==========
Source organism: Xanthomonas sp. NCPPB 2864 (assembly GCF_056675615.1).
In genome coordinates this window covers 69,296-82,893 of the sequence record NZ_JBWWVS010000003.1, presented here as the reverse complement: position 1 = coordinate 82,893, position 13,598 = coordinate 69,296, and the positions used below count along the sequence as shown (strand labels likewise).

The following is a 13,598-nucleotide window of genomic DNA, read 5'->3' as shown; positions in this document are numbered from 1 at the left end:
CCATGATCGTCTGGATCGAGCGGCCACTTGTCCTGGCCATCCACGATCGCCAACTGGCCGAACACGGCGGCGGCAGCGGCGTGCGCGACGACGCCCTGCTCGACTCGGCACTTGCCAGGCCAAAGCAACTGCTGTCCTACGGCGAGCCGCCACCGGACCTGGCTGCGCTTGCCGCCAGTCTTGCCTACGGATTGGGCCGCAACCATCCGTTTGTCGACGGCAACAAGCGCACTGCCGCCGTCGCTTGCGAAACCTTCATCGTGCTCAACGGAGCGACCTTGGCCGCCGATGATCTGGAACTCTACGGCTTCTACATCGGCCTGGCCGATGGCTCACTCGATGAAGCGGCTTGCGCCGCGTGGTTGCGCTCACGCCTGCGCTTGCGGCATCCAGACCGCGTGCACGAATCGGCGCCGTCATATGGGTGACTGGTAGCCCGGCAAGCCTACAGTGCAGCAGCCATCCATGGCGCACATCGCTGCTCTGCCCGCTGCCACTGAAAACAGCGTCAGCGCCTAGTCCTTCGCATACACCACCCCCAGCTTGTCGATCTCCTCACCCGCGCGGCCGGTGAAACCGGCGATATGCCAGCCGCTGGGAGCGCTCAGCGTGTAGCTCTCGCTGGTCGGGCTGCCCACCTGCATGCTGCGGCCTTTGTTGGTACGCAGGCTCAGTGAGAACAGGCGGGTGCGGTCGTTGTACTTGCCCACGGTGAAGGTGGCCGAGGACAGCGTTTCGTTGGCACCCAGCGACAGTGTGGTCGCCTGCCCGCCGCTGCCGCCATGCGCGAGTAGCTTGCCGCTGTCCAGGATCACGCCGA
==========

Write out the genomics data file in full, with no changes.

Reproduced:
Source organism: Xanthomonas sp. NCPPB 2864 (assembly GCF_056675615.1).
In genome coordinates this window covers 69,296-82,893 of the sequence record NZ_JBWWVS010000003.1, presented here as the reverse complement: position 1 = coordinate 82,893, position 13,598 = coordinate 69,296, and the positions used below count along the sequence as shown (strand labels likewise).

The following is a 13,598-nucleotide window of genomic DNA, read 5'->3' as shown; positions in this document are numbered from 1 at the left end:
CCATGATCGTCTGGATCGAGCGGCCACTTGTCCTGGCCATCCACGATCGCCAACTGGCCGAACACGGCGGCGGCAGCGGCGTGCGCGACGACGCCCTGCTCGACTCGGCACTTGCCAGGCCAAAGCAACTGCTGTCCTACGGCGAGCCGCCACCGGACCTGGCTGCGCTTGCCGCCAGTCTTGCCTACGGATTGGGCCGCAACCATCCGTTTGTCGACGGCAACAAGCGCACTGCCGCCGTCGCTTGCGAAACCTTCATCGTGCTCAACGGAGCGACCTTGGCCGCCGATGATCTGGAACTCTACGGCTTCTACATCGGCCTGGCCGATGGCTCACTCGATGAAGCGGCTTGCGCCGCGTGGTTGCGCTCACGCCTGCGCTTGCGGCATCCAGACCGCGTGCACGAATCGGCGCCGTCATATGGGTGACTGGTAGCCCGGCAAGCCTACAGTGCAGCAGCCATCCATGGCGCACATCGCTGCTCTGCCCGCTGCCACTGAAAACAGCGTCAGCGCCTAGTCCTTCGCATACACCACCCCCAGCTTGTCGATCTCCTCACCCGCGCGGCCGGTGAAACCGGCGATATGCCAGCCGCTGGGAGCGCTCAGCGTGTAGCTCTCGCTGGTCGGGCTGCCCACCTGCATGCTGCGGCCTTTGTTGGTACGCAGGCTCAGTGAGAACAGGCGGGTGCGGTCGTTGTACTTGCCCACGGTGAAGGTGGCCGAGGACAGCGTTTCGTTGGCACCCAGCGACAGTGTGGTCGCCTGCCCGCCGCTGCCGCCATGCGCGAGTAGCTTGCCGCTGTCCAGGATCACGCCGA